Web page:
- Cutting the front and back pattern pieces on the fold is acceptable for solids and prints, but for stripes, it’s a recipe for non-matching stripes. Your front and back pieces need to be cut out with the fabric extended and in a single layer.
Let’s match the side seams
- Place the front pattern piece on the extended fabric and use pins or pattern weights to secure it. Align the corner at the bottom of the dolman sleeve to the start of a stripe. Mark the start of these reference stripes on the paper pattern and start marking all your stripes on the paper along the side seam.
- Place your BACK PATTERN PIECE on top of the FRONT PATTERN PIECE that already has the marks of all the stripes along the side seams and mark the same ones carefully.
- With the front pattern piece pinned accurately, mark the fabric along the center front. You can use any marking tool. I am using a red frixion pen.
- Cut half of the front up to the center of the pattern.
TWO options for cutting the second half of the front and back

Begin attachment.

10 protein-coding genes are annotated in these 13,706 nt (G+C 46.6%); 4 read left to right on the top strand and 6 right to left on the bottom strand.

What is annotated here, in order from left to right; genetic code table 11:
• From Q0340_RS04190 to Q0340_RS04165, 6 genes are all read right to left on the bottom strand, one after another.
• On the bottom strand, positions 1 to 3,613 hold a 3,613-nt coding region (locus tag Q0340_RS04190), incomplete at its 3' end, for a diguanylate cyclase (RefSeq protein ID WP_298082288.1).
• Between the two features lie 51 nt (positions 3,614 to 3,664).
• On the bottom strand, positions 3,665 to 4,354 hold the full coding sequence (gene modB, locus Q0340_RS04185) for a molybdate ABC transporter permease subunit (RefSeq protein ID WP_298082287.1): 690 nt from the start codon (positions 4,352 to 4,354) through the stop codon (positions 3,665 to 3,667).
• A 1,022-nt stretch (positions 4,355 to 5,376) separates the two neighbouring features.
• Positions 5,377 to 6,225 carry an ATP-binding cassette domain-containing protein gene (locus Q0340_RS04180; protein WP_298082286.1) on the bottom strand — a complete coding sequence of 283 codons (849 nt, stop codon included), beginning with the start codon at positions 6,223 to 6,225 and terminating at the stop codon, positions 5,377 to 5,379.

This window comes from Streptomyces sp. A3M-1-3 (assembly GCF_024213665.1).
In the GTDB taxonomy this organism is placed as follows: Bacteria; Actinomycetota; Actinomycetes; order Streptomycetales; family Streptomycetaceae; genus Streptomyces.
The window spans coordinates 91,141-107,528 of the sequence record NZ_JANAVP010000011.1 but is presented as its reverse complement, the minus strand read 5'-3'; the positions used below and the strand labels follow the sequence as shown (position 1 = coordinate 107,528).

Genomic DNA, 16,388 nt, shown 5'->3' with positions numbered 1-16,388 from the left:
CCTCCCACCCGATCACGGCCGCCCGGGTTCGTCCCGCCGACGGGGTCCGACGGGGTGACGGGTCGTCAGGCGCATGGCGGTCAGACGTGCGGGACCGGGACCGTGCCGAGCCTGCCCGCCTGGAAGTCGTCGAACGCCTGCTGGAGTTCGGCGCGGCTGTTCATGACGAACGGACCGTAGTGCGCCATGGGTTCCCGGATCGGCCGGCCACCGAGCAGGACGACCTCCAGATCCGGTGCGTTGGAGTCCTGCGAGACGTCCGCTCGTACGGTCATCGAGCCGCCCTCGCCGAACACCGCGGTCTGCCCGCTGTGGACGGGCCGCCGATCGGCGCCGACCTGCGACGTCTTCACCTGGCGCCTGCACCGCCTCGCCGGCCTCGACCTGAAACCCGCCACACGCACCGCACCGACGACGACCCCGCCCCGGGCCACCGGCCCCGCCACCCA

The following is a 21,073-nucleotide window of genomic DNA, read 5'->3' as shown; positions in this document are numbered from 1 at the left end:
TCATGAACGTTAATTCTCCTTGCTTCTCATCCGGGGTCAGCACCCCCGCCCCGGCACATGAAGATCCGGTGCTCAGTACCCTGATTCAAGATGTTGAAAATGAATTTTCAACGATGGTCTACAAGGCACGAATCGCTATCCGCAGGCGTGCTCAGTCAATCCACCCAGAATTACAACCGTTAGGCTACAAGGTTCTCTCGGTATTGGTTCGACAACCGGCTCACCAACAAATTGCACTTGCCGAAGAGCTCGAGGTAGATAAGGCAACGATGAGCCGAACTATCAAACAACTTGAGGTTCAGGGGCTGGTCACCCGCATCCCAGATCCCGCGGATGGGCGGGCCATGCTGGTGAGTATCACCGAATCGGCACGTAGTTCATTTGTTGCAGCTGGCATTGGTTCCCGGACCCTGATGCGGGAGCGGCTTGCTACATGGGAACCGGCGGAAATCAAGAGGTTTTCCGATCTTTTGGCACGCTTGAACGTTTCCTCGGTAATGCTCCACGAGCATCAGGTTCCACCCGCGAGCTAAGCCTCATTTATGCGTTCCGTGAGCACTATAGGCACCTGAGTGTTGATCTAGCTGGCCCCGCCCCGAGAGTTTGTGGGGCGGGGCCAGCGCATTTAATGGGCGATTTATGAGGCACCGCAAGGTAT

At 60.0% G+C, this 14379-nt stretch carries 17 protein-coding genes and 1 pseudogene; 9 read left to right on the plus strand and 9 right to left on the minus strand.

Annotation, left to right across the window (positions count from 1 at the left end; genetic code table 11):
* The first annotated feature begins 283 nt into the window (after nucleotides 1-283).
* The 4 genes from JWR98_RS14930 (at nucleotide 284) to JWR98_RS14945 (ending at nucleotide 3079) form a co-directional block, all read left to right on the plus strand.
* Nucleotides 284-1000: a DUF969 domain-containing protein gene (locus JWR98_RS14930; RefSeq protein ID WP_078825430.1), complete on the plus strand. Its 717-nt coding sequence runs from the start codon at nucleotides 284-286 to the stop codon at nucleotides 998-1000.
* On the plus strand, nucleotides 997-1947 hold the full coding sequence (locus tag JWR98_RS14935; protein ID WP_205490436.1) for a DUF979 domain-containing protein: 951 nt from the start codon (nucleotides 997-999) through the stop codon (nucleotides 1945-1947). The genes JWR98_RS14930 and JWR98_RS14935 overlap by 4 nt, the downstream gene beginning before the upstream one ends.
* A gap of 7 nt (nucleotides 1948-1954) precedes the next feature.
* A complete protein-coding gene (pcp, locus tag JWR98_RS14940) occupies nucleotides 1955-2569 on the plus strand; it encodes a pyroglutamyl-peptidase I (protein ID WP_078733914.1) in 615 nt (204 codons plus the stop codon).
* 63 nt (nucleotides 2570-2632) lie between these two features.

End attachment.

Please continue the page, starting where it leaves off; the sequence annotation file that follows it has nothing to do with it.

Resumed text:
- Use the pattern piece to cut half of the front and back and flip it to cut the other half of the front and back.
- I will show this with the front piece.
- Remove the pattern piece and flip it, keeping the center front of the pattern along the edge you marked (I used a FRIXION pen) matching the top and bottom and all the STRIPE REFERENCES on the side seams.
- Make sure the bottom corner of the dolman sleeve is along the same stripe reference marked on the paper.
- Pin the second half of the front and cut out the remaining front piece.
- This method works well if you have marked your stripe references on the paper accurately, and I have shown this method with the front pattern piece of the Vivace Dolman.